The functional imaging was conducted on a Siemens 3.0 T Trio whole-body scanner (Siemens AG, Erlangen, Germany), using a standard Transmit/Receive head coil. High resolution T1-weighted anatomic images were obtained using 3D M PRAGE imaging sequence using the following acquisition parameters: TR = 1620ms, TI = 950ms, TE = 3ms, flip angle = 15°, 160 contiguous slices of 1.0 mm thickness, FOV = 192×256m m2, matrix = 192× 256, 1NEX with a scan time of 6 minutes. The resulting voxel size was 1 mm3.

Lesion assessment

To quantify the volume of lesions, a trained observer (J.P.) manually segmented the lesion area under supervision of a neurologist (H.B.C.) with extensive experience in lesion assessment. Focal lesions included any cystic cavities and other focal regions of abnormal signal in the white or gray matter. The ITK-SN AP software (Yushkevich et al., 2006; http://www.itk.org) was used for a 3D -based segmentation. Total lesion volume was calculated using a stand-alone utility provided by VoxBo software (Center for Functional Neuroimaging, Philadelphia, PA, http://www.voxbo.org).

Image analysis

Creation of an optimal custom template

The first stage of image processing involved constructing an optimal, population-specific template representing the average shape and intensity of the brain images of both controls and patients utilizing a diffeomorphic shape and intensity averaging technique (Avants & Gee, 2004; Avants et al., 2006). The custom template was derived from a set of 29 individuals with TBI and 20 demographically matched healthy controls included in the final data analysis of the study.1 This procedure is fully automated, given a user-selected set of parameters for the registration. These parameters consist of choosing the multi-resolution strategy (here, a four level Gaussian pyramid) as well as the similarity metric for the optimization, along with a maximum number of iterations. We used the region-based cross-correlation similarity metric which is robust to locally varying inhomogeneity in the appearance of images (Avants et al., in press). The maximum number of iterations in the normalization was set to 200, although convergence may occur before the maximum is reached. The output of this stage is an unbiased average shape and appearance template, as well as the set of diffeomorphisms and inverse diffeomorphisms that map from tem plate to each individual. Two templates were initially built: one derived from controls (Figure 1,a) and the other from patients (Figure 1, b). Then, the average shape and appearance map of these two templates was constructed to serve as the optimal custom template (Figure 1, c). Given the unequal group size (29 vs. 20), averaging all images simultaneously would have biased the template by the relative numbers of TBI subjects and to controls. Thus, by averaging the TBI and control templates, we intended to give equal weight to both TBI and control brain structures. The resulting template brain has enough sharp features (see Figure 2) to be able to serve as a reference template for spatially normalizing both control and TBI neuroanatomy.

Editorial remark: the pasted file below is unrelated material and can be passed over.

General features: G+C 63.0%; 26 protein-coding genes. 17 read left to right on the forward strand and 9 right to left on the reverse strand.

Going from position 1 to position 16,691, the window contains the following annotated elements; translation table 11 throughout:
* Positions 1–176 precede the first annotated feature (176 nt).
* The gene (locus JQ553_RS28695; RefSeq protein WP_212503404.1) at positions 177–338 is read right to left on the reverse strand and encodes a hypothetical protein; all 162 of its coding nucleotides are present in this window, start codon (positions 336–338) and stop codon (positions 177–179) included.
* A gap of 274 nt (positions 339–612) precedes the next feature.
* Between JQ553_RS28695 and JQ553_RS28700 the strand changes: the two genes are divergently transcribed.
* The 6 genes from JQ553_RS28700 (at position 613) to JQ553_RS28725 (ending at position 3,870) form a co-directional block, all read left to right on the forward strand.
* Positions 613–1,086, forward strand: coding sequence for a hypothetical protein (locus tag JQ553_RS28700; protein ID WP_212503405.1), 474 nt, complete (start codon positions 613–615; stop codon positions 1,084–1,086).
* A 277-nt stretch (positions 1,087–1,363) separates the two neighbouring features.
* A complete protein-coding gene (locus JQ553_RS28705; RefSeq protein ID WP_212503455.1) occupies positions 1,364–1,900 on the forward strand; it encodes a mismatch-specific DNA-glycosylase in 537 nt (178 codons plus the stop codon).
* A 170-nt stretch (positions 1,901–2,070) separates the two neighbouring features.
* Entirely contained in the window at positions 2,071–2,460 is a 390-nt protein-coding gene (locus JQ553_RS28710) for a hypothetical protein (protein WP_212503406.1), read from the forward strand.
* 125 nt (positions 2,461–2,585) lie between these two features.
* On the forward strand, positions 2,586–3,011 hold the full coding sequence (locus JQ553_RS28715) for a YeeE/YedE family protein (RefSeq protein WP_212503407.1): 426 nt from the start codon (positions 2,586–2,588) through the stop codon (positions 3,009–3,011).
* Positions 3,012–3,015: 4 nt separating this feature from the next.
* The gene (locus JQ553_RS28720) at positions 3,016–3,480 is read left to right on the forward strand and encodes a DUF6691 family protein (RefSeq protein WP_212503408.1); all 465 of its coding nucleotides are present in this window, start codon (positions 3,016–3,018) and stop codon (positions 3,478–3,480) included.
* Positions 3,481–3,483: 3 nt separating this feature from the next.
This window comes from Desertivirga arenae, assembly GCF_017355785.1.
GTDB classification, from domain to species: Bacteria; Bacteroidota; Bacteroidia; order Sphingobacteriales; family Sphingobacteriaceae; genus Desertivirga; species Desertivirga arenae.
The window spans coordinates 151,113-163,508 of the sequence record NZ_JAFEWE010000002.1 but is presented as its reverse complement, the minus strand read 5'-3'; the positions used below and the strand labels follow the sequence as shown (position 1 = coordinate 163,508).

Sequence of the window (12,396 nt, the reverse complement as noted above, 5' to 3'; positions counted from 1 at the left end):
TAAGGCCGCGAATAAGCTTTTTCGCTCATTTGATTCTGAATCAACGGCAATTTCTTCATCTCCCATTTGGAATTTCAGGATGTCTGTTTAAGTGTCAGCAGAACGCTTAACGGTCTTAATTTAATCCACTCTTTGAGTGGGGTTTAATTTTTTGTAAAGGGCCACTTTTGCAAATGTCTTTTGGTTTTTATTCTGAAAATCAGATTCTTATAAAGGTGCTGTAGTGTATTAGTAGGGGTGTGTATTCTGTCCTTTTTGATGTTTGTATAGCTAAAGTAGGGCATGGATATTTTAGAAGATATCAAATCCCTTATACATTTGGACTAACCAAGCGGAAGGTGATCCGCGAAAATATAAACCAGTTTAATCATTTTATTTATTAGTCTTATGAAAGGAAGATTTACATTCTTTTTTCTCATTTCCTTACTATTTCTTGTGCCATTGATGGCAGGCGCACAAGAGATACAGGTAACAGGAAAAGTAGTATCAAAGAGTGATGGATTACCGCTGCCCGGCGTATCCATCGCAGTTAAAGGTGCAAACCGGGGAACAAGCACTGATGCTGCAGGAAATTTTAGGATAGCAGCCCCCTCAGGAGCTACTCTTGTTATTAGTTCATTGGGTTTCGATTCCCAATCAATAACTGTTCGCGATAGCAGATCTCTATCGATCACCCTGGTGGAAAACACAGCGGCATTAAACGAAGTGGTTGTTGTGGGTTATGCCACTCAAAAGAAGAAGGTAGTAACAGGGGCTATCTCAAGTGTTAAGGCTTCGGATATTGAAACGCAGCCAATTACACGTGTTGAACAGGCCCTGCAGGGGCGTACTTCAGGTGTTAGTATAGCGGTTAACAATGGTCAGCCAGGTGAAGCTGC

Figure 1
Illustration of the key stages of the approach employed by the current study. First, an optimized custom tem plate (c) is constructed by obtaining the shape and appearance average of the control (a) and patient (b) templates. A rigid-body transformed ...
Figure 2
Areas of significant volume differences between TBI survivors and healthy controls displayed on the custom template brain (FDR p < .05 after multiple comparison correction; cluster size > 10 for display purpose). Volume losses are coded ...

Symmetric diffeomorphic image normalization